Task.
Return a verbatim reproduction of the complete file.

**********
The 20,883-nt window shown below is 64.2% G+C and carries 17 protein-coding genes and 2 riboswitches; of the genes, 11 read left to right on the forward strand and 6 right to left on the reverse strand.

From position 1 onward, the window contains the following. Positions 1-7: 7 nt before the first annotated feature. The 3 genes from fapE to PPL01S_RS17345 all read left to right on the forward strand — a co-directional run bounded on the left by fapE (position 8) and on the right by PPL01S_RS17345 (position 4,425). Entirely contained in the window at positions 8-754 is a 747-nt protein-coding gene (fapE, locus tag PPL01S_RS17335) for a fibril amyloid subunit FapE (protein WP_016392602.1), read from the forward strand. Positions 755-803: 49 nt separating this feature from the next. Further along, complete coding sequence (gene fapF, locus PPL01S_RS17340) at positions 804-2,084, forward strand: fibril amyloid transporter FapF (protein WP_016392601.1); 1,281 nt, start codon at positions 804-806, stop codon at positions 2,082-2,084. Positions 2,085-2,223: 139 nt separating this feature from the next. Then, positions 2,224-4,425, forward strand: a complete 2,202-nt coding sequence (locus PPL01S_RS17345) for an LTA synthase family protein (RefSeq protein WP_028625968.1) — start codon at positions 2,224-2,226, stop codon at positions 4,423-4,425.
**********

The 20,883-nt window shown below is 64.2% G+C and carries 17 protein-coding genes and 2 riboswitches; of the genes, 11 read left to right on the forward strand and 6 right to left on the reverse strand.

From position 1 onward, the window contains the following. Positions 1-7: 7 nt before the first annotated feature. The 3 genes from fapE to PPL01S_RS17345 all read left to right on the forward strand — a co-directional run bounded on the left by fapE (position 8) and on the right by PPL01S_RS17345 (position 4,425). Entirely contained in the window at positions 8-754 is a 747-nt protein-coding gene (fapE, locus tag PPL01S_RS17335) for a fibril amyloid subunit FapE (protein WP_016392602.1), read from the forward strand. Positions 755-803: 49 nt separating this feature from the next. Further along, complete coding sequence (gene fapF, locus PPL01S_RS17340) at positions 804-2,084, forward strand: fibril amyloid transporter FapF (protein WP_016392601.1); 1,281 nt, start codon at positions 804-806, stop codon at positions 2,082-2,084. Positions 2,085-2,223: 139 nt separating this feature from the next. Then, positions 2,224-4,425, forward strand: a complete 2,202-nt coding sequence (locus PPL01S_RS17345) for an LTA synthase family protein (RefSeq protein WP_028625968.1) — start codon at positions 2,224-2,226, stop codon at positions 4,423-4,425.